22 Aug This week, architects designed innovative public toilets for Tokyo
This week on Dezeen, we featured three unusual restrooms designed for the Tokyo Toilet project, including Shigeru Ban’s colourful, transparent design.
As well as Ban’s restroom, whose transparent walls become opaque when the toilets are in use, designs include Wonderwall’s concrete toilet that references primitive Japanese huts, and Fumihiko Maki’s “squid toilet” which is located in a park known as the Octopus Park.
The project is being run by the not-for-profit Nippon Foundation and will see 17 toilets being built in total.
The CEO of American software maker Autodesk, Andrew Anagnost, replied to criticism from leading architects about the rising cost and lack of development of its Revit application.
Though he admitted improvements “didn’t progress as quickly” as they should, he called the expense of Autodesk software “certainly reasonable for tools that are at the centre of the daily work of architects.”
Fashion blew up this week, as Harikrishnan’s inflatable trousers went on sale – just six months after the designer showed them at his graduate show – with a warning to “not overinflate” the shiny latex garments.
Spanish artist SiiGii took the concept one step further with their wearable, inflatable latex lilo, which enables the wearer to float in the ocean without worrying about sun exposure.
Open House and Open City director and Architecturecolumnist Phineas Harper inspired a passionate discussion in the comments after accusing architecture of rampant elitism.
In a Twitter thread, the former Architecture Foundation deputy director compared the percentage of architects from non-state schools in its New Architects 3 publication with the percentage of state school students who went to Cambridge las year.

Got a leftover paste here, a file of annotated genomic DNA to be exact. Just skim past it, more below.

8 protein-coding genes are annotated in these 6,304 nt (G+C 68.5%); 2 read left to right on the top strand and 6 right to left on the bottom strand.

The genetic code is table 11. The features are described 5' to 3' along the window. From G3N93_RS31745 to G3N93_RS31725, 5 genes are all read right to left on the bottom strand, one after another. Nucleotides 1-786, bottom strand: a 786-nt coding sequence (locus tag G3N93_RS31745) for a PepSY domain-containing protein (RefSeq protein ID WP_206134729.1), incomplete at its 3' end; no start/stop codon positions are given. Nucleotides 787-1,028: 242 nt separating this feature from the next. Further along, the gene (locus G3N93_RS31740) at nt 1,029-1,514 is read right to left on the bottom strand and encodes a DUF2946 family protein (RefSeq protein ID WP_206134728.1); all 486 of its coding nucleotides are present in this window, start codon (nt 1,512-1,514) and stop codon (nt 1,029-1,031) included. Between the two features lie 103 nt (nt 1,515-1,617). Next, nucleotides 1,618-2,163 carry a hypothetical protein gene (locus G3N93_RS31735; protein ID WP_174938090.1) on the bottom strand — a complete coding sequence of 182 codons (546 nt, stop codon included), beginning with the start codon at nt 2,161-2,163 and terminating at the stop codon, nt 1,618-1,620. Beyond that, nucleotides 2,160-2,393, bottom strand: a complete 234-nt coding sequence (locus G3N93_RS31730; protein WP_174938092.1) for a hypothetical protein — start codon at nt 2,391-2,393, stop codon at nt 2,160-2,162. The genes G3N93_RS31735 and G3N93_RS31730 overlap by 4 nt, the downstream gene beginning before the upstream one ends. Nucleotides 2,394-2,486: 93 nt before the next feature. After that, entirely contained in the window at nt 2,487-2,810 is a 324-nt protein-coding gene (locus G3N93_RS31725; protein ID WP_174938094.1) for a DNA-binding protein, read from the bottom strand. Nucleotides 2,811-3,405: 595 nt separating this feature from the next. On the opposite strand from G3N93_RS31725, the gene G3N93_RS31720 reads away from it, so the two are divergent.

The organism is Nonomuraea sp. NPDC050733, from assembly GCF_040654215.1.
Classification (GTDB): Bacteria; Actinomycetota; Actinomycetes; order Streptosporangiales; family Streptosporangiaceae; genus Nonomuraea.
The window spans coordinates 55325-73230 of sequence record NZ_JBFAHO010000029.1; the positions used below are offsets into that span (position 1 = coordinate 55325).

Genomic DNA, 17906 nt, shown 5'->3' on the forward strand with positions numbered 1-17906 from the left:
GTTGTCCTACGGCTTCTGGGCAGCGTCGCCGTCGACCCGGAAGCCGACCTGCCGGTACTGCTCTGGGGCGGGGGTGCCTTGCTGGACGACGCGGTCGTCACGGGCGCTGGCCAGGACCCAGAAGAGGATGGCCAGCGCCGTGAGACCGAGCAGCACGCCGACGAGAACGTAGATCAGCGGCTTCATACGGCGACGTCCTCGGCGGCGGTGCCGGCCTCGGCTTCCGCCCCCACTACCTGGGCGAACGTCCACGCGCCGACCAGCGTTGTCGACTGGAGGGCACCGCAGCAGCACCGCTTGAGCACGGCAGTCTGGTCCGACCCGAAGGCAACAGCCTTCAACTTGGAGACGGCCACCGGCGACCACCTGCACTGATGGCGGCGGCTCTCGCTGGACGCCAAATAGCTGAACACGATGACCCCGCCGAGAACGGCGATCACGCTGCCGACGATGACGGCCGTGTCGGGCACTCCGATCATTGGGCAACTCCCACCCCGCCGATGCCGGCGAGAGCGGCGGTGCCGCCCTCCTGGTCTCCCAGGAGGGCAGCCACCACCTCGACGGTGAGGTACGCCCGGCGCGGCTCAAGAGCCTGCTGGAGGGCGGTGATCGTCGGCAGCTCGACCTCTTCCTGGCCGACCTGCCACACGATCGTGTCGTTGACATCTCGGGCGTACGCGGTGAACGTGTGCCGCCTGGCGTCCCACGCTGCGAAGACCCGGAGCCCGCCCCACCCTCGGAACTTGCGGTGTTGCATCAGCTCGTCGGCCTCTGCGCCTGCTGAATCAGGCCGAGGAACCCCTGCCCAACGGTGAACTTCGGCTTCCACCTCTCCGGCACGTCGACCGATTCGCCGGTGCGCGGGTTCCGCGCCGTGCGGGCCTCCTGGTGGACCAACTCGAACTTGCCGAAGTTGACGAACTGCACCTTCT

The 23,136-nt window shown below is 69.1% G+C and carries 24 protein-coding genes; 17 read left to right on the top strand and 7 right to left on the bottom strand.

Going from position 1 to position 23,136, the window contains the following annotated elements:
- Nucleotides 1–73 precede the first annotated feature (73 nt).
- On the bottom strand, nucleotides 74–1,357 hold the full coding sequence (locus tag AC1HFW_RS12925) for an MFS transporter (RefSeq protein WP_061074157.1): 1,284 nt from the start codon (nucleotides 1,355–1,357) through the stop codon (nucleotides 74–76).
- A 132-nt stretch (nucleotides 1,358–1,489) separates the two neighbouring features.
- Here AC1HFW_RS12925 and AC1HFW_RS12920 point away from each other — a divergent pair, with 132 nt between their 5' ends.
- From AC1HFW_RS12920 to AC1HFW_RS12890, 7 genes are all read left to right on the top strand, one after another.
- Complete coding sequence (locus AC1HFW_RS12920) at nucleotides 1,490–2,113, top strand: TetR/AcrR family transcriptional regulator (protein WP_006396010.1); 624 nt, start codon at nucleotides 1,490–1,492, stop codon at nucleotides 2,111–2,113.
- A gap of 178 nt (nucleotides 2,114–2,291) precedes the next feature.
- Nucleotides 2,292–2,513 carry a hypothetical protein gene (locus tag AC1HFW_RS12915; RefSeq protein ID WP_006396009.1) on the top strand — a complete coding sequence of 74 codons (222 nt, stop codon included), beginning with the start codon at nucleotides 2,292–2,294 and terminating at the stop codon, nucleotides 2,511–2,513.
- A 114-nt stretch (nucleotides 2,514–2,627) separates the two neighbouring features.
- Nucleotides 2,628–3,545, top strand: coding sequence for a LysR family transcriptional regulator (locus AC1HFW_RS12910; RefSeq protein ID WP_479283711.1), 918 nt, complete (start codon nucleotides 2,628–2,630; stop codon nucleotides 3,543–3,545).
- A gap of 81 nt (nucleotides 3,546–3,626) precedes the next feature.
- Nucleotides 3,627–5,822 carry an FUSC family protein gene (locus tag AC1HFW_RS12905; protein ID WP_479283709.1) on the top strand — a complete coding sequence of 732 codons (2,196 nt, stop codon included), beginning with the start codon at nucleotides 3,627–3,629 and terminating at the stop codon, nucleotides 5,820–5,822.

“[W]e *need* to start talking about the impact of private schools on architecture,” Harper said.
James Dyson, vacuum-cleaner entrepreneur and the UK’s wealthiest person, and his wife Deirdre are set to open their private art collection to the public in an art gallery that WilkinsonEyre’s founder, Chris Wilkinson, has designed for their UK home.
In Ireland, O’Donnell + Tuomey unveiled a timber and concrete pedestrian bridge, which was built over the River Lee to improve connections to University College Cork. The bridge gives students direct access to an area of green space across the river from the university.
Competing designs for the Theodore Roosevelt Presidential Library, which will be built in Medora, North Dakota, were presented by Snøhetta, Studio Gang and Henning Larsen.
Proposals include a scheme composed of four angular volumes topped by grass, a building composed of three horseshoe-shaped structures, and a library topped with a huge, curved roof that acts as an extension of the landscape.
In other architecture news, Dutch studio MVRDV announced its plans to turn a deteriorating concrete factory in China into a creative office space with a maze-like garden on the roof.
Denmark’s BIG unveiled its masterplan for BiodiverCity Penang, a series of islands in Malaysia that will be connected by a car-free autonomous transport system.
Popular projects on Architecturethis week include the Step House extension with its plywood staircase, Worrel Yeung’s industrial artist studios in historic Brooklyn factory buildings, and Ridgewood, a renovated California house that pays homage to its “flamboyant” modernist architect.
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